Here is the one that hooked us when we were hiking above and could look down into it.
Among the many attractive fishing villages which are scattered along the western end of the Algarve is little Salema, at the mouth of a long valley which follows a river down to the sea. As was true everywhere on this coast, it was off season and as a result was bereft of the tourists who would normally be crowding the beaches. We found Salema particularly attractive for its narrow cobbled streets
and the many murals on building walls, this one in particular!
When finally finished with exploring most of the Algarve’s southern coastline, we jumped on a motorway and made our way to Lisbon, the capital and certainly the most important city in Portugal. For a city of its size, it is both commanding and particularly interesting. Climbing several hills as it does and summited by Castelo de Sao Jorge, it is a study in white walls and red rooftops.
On our first day in the city we took a lift up to the Castelo and explored the fortifications which surround its summit, then spent the rest of the day descending through the Alfama neighborhood with its narrow staircases and occasional streets, enjoying all as we made our way toward the bay at the bottom. On the descent we became submerged in the color and diversity.
Sometimes there were areas which were close to destruction yet filled with both graffiti and music.
Other times we were led through elegantly formal courtyards holding serious art.
The lower part of the city has a different kind of charm, but is nevertheless captivating. First of all, there are the trolleys, often so old that the streetcars on Market Street in San Francisco appear to be starkly new and modern. Yet they still manage to climb the steep streets through the Alfama to the fortress at the summit under their own power.
The great square close to the harbor front is the Praca do Comercio, and through the grand Arco da Rua Augusta lies the Rua itself.
Stately, without vehicles of any kind, and covered with mosaic tiles its entire length, it is as grand a pedestrian avenue as any we have seen anywhere in Europe.
Near its end are several smaller plazas, and in one we found the Mistress of Pigeons, feeding them, holding them in her hands, even enjoying them sitting atop her head.
Before leaving the Lisbon area, we took a couple of days to visit the town of Sintra. Most famous for its Palacio Nacional, the oldest surviving palace in Portugal and long the summer residence of the royals, Sintra has also been home to many distinguished writers and artists. In fact, on one of the days we were there it was announced that Madonna had purchased a mansion and intended to move to Sintra from New York with her younger children who will commute to a spiffy private school in Lisbon.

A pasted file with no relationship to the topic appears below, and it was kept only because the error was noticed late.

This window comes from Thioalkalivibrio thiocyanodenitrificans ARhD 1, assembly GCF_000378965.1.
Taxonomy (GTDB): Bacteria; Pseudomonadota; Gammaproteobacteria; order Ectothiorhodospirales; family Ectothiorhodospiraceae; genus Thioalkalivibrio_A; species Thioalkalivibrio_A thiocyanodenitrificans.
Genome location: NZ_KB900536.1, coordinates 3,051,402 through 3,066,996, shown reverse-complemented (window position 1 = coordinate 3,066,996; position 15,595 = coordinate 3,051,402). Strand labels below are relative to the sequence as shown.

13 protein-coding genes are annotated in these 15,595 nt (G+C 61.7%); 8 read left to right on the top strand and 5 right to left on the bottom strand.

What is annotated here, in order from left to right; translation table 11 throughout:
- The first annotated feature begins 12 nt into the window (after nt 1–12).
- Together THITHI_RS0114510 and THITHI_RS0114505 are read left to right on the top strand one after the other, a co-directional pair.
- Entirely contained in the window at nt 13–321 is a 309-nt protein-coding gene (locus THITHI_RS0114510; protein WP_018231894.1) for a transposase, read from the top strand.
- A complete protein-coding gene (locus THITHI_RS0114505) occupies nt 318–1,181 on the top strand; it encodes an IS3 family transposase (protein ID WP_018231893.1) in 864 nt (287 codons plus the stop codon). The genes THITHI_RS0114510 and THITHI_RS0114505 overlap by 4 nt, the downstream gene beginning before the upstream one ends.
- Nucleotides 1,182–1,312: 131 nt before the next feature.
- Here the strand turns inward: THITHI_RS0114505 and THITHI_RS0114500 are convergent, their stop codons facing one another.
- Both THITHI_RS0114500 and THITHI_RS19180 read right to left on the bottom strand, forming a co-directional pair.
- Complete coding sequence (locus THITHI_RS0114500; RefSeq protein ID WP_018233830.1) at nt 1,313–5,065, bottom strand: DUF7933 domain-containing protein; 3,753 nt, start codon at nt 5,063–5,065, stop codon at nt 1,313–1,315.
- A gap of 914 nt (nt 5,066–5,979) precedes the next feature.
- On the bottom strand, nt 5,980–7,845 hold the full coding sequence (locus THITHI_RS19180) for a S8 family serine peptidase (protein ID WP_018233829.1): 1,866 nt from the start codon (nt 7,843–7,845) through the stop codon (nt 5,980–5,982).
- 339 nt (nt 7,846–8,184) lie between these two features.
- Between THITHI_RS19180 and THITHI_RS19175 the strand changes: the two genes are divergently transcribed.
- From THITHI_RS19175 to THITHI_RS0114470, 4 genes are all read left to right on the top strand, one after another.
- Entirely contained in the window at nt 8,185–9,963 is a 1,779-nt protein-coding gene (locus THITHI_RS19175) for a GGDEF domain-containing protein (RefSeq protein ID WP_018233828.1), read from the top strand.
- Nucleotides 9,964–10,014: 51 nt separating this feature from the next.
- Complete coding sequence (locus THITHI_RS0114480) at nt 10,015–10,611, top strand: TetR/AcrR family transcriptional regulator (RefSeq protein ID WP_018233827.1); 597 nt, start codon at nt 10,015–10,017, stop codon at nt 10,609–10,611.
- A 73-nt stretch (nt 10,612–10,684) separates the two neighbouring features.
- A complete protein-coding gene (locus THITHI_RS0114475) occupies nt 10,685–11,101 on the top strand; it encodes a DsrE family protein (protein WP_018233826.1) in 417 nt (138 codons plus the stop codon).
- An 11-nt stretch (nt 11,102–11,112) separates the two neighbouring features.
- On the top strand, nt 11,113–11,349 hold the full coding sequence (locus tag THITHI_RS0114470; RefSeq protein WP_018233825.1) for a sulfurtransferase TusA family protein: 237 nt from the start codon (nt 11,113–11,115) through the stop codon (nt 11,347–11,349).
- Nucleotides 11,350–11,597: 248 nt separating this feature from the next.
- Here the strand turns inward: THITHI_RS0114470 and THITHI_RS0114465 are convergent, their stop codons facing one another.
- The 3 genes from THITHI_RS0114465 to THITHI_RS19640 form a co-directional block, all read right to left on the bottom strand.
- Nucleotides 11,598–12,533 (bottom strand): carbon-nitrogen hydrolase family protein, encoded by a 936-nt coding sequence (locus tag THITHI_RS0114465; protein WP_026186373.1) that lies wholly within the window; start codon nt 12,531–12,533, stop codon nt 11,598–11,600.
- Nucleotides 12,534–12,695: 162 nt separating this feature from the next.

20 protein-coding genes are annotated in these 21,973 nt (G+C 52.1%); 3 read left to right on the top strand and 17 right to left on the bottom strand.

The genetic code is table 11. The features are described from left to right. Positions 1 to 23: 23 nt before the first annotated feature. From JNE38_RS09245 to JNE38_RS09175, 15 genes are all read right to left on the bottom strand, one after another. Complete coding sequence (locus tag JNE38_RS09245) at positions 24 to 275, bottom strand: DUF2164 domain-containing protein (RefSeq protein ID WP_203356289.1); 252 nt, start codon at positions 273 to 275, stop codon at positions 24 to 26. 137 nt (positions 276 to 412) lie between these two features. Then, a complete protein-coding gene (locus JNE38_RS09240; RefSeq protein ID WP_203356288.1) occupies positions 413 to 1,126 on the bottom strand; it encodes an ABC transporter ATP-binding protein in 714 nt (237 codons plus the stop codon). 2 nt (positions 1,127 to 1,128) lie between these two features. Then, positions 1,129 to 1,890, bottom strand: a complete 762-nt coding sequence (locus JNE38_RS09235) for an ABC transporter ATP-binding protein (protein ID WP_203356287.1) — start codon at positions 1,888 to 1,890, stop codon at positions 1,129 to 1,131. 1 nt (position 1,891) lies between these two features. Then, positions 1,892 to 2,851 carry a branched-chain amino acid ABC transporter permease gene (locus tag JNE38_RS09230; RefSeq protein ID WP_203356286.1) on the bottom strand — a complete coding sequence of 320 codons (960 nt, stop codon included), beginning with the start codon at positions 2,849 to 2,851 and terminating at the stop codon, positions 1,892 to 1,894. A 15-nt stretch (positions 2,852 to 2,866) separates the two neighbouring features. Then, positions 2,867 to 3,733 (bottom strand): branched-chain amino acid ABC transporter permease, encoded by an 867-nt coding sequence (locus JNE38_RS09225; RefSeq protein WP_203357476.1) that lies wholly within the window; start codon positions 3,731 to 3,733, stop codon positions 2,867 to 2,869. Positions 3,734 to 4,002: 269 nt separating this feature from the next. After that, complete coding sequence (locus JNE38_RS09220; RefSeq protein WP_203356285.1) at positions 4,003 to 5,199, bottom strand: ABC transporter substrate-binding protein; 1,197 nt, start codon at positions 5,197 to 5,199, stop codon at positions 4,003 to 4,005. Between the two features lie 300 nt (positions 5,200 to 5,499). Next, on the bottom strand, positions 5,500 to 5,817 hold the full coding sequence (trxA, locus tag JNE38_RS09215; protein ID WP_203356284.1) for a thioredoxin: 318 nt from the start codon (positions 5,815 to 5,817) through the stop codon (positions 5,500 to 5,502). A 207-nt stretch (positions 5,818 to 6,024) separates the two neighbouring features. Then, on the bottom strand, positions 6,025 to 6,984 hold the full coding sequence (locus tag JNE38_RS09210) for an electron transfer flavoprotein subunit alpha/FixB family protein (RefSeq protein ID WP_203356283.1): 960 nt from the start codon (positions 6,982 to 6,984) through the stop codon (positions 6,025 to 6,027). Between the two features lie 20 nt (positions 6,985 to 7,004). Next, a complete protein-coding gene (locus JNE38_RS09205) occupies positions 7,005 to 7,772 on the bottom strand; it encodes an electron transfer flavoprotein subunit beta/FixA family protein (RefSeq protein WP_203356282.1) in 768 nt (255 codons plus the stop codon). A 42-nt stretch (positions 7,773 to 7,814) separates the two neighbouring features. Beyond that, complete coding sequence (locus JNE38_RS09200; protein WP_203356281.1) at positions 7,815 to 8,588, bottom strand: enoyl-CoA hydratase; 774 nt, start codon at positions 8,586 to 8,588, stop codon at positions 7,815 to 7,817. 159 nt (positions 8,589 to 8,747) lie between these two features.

It is beautifully green with old growth trees lining much of the town, and interspersed with three hills which dominate and give the whole area a wonderful forested flavor. It was named a UNESCO World Heritage Site in 1995 and is home to some truly fascinating structures. Here is a view from the palace across to the center of town.
Most of the Palacio Nacional dates from the reign of Dom Joao I who ruled from 1385 to 1433 and is particularly famous for the Sala das Brasoes. Its walls are covered with the blue and white tiled images that Portugal is famous for, and the ceiling is inlayed with the 72 coats of arms of the Portuguese nobility.
We also managed to visit several interesting palaces and estates, the most colorful being the Palacio da Pena, built in the mid nineteenth century for a German Baron.
Above is an inner courtyard, but its front entrance is gargoyle-like and almost frightening.
However it was the Quinta da Regaleira that really got to us. A UNESCO World Heritage Site on its own, it is an elaborate estate designed by an Italian theatrical set designer and architect at the beginning of the twentieth century for a thoroughly eccentric rich landowner. Most spectacular and fanciful–even Harry Potter-esque–are the gardens. They climb the hillside through lakes, terraces, waterfalls, caverns, and tunnels and culminate in the Initiation Well. It was inspired by the rituals of the Knights Templar and Freemasons and is entered at the top through a revolving stone door.
We went down and down the spiral staircase unti we reached the bottom, site of the strange rites performed in the prior century, and finally escaped through a tunnel out to the serene if fanciful gardens below.
There is still so much more to Portugal. If we were to pick a particular area of a country to return to in winter, it would be the western coast of Portugal, the subject of the next post.